Giants counting on their pitching mix

Bauman: Giants count on pitching

SCOTTSDALE, Ariz. -- Once you get beyond the notion that Barry Bonds dominates the landscape, the San Francisco Giants become much more like the other 29 baseball operations: The performance of their pitchers will be the single largest factor in determining the direction of their season.

The Giants will be trying to succeed with a delicate blend of promising young pitchers and veteran pitchers who are trying to regain their best form. This is far from a hapless situation, but it is also not a push-button situation.

The one expensive exception to this pattern is Barry Zito, coming on board with the largest pitching contract in recorded history, $126 million over seven years. The overall trend line of Zito's career suggests overpayment, but his track record of indisputable durability, in an era of persistent pitching shortages, could fairly be classified as invaluable.

Beyond that, among the starters, Matt Morris had the worst season of his career in 2006, but he was pitching with broken ribs in the second half of the season.

Russ Ortiz, a possible fifth starter, is an even larger reclamation project. Ortiz was 5-19 over the last two seasons, including 0-8 with an 8.14 earned run average last year. But the Giants like the way he is throwing the ball this spring, and his previous success with this organization creates something of a comfort zone.

On the younger side of it, lefty Noah Lowry, 26, had injury issues himself in 2006, but he has already established his Major League worth. Matt Cain, 22, was a rookie last season, but led the Giants in victories last season with 13, threw a one-hitter and generally demonstrated vast promise. He is a power pitcher, who could fairly be expected to mature into nothing less than a top-of-the-rotation mainstay.

Cain threw four innings with intermittent success against the Colorado Rockies on Friday, giving up two earned runs on five hits, walking one, striking out two. He was not throwing badly, but he was frustrated with a high pitch count of 73. Cain demonstrated a clear understanding of where the next step needs to be taken for him.

"You look at guys like [Curt] Schilling, and [Roger] Clemens, and Nolan Ryan, those big guys who have always been power pitchers, they went deep into games," Cain said. "You see them keep their pitch count down. You see them throwing quality strikes, getting guys to put the ball into play early, and then again, when they've got guys 0-2 or 1-2, they put them away. That's what I'm still wanting to work with.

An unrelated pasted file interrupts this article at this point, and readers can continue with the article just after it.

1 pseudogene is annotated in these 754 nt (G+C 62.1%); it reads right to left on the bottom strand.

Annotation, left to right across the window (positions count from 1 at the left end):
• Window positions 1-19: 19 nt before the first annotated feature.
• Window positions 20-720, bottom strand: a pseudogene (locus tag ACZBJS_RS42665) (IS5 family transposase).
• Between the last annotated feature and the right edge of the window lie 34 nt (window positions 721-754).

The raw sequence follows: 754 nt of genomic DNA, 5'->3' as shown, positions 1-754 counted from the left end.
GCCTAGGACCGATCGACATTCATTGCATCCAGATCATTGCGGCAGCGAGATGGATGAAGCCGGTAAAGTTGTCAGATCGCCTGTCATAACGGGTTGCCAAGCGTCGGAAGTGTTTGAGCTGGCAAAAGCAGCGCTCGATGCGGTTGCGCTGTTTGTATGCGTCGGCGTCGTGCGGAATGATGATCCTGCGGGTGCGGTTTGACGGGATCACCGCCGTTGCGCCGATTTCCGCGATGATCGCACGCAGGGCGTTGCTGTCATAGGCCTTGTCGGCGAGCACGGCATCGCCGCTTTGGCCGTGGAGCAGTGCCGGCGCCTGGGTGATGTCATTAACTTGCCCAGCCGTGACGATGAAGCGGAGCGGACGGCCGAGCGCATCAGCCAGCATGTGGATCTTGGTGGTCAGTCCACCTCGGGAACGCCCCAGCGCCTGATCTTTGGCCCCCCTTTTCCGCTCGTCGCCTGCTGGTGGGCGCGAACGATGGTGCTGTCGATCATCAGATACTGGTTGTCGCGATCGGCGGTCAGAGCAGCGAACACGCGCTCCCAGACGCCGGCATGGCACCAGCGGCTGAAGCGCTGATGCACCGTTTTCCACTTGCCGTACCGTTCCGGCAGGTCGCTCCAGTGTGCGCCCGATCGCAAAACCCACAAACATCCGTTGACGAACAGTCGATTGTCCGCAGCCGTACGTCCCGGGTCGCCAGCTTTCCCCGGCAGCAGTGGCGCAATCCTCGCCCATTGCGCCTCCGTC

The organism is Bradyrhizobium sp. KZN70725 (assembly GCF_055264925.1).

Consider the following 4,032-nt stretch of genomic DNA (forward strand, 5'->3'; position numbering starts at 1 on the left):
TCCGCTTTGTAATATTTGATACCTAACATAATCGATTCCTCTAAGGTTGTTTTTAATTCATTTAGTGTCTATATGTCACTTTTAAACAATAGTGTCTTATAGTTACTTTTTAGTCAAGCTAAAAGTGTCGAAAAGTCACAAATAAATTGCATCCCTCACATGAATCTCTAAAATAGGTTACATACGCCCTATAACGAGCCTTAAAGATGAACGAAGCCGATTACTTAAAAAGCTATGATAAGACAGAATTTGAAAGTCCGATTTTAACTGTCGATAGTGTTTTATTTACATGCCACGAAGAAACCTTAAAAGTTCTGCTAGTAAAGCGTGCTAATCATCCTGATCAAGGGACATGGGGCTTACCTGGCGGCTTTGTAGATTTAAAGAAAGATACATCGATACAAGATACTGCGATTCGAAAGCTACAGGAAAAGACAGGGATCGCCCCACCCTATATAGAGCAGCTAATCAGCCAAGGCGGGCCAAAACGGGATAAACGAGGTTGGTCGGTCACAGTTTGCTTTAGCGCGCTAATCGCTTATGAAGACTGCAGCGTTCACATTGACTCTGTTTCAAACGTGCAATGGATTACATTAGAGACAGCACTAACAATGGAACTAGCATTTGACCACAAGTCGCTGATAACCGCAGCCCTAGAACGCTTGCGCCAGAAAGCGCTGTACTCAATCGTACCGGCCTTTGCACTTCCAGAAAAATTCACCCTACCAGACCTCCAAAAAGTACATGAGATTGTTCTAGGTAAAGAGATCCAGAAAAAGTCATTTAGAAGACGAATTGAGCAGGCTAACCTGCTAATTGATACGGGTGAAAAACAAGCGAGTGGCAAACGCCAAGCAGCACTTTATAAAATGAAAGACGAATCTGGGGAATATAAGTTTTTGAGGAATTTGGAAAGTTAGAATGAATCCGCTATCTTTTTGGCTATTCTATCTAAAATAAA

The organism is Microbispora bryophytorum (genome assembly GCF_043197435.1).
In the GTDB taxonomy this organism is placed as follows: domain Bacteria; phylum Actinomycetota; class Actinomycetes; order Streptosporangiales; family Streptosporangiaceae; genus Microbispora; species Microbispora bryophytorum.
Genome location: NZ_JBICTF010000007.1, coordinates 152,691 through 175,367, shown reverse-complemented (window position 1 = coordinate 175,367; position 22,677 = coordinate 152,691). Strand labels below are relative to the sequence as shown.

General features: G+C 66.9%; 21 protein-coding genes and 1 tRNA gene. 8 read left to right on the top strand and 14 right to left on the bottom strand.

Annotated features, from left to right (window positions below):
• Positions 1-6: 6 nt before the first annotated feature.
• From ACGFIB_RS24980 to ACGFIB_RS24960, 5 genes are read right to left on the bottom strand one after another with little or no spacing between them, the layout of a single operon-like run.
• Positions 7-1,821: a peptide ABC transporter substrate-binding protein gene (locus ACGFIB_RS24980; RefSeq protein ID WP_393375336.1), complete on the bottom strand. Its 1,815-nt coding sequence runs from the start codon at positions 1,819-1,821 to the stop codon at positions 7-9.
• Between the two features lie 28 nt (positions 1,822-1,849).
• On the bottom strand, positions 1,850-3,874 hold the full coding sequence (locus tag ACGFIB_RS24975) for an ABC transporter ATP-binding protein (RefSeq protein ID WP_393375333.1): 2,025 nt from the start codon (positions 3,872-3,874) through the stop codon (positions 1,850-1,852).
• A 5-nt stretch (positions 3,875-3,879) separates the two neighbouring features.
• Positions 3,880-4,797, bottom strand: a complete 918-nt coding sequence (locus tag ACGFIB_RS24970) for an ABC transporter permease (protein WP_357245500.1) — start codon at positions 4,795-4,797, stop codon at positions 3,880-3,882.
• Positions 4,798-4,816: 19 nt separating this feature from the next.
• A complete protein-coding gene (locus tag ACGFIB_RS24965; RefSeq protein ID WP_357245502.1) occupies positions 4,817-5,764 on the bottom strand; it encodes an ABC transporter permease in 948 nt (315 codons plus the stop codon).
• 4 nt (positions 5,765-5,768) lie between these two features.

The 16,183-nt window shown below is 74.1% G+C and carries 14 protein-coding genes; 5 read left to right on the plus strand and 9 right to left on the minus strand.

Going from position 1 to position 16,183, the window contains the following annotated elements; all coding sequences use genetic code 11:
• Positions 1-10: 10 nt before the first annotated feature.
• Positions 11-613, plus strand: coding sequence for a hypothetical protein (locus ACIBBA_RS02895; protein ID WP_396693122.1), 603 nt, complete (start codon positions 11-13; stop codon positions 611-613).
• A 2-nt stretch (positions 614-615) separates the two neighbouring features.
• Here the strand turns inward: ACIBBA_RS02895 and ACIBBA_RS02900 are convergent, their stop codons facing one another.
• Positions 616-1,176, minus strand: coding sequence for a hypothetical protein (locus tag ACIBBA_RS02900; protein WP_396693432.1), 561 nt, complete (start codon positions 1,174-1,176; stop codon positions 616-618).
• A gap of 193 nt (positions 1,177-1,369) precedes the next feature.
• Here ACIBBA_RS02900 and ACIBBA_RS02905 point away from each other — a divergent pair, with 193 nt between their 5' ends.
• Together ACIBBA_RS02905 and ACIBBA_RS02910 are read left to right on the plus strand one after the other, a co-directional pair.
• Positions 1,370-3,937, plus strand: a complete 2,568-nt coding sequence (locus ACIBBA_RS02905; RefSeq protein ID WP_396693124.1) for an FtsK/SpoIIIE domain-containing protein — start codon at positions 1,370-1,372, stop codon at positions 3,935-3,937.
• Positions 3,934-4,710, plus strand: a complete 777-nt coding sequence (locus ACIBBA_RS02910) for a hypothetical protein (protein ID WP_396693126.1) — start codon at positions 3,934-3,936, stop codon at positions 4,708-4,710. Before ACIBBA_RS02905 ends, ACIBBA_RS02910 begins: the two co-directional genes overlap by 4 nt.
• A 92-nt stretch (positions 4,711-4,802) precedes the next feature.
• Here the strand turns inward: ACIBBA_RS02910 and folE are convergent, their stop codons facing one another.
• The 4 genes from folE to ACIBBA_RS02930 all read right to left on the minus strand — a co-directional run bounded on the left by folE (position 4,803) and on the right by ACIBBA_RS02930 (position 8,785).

"I felt like I threw a lot of strikes today [47], I got to pitch in a lot of situations. But the frustrating part is, the very first thing, I get [Willy] Taveras 0-2 and then hit him in the back with a curveball. And then I get [Yorvit] Torrealba 0-2 and give him a fastball right down the middle."

Cain will be one of the best reasons the Giants have for optimism. If Zito is nothing less than he has been, if Cain and Lowry continue to make strides, if Morris and Ortiz return to form, this could be a highly capable rotation and more. If somebody falters, the Giants have Jonathan Sanchez, 24, who will likely begin the season in the bullpen. Tim Lincecum, 22, San Francisco's 2006 first-round draft choice, rated by Baseball America as the Giants' top prospect, will likely start the season in Triple-A, but his eventual presence in this rotation appears to be a question of when, not if.

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The late-innings bullpen roles contain the same sort of mix as the rotation, a veteran coming off a bad season and a promising young pitcher. Armando Benitez is the incumbent closer, but he is coming off a tumultuous, injury-filled, unsuccessful campaign. Brian Wilson, 25, might be a suitable in-house replacement.

"Wilson's got good stuff and he's got a great makeup about him," manager Bruce Bochy says.

But Bochy indicated Friday that Benitez is still his closer.

"This is a new year, a new slate for him," Bochy said. "He feels good, he's healthy, he's on track now."

Benitez on Friday pitched just his third inning of the spring, although he has yet to give up a run. It is his contention that he basically pitched at times last season on one leg.

"I tried to do my best," he said. "It's different now. I'm ready, ready to go -- physically, mentally, everywhere, ready to rumble."

The Giants have to hope that the entire pitching staff not only feels that way, but performs that way. This season, there may be even more attention than ever paid to Bonds, who, if healthy, seems inevitably headed toward breaking Henry Aaron's home run record. But the core question for this team, whether it can come back from a 76-85 record to the status of contender, will revolve around its pitching staff.

This will require further progress from young pitchers, which may be the most reasonable expectation of the bunch. It will also require bounce-back seasons from veterans. And it will require stabilization of the late-innings situation in the bullpen. Having all of this to occur seems like a lot to ask. But the Giants can at least reasonably believe that it is not asking the impossible.

Mike Bauman is a national columnist for This story was not subject to the approval of Major League Baseball or its clubs.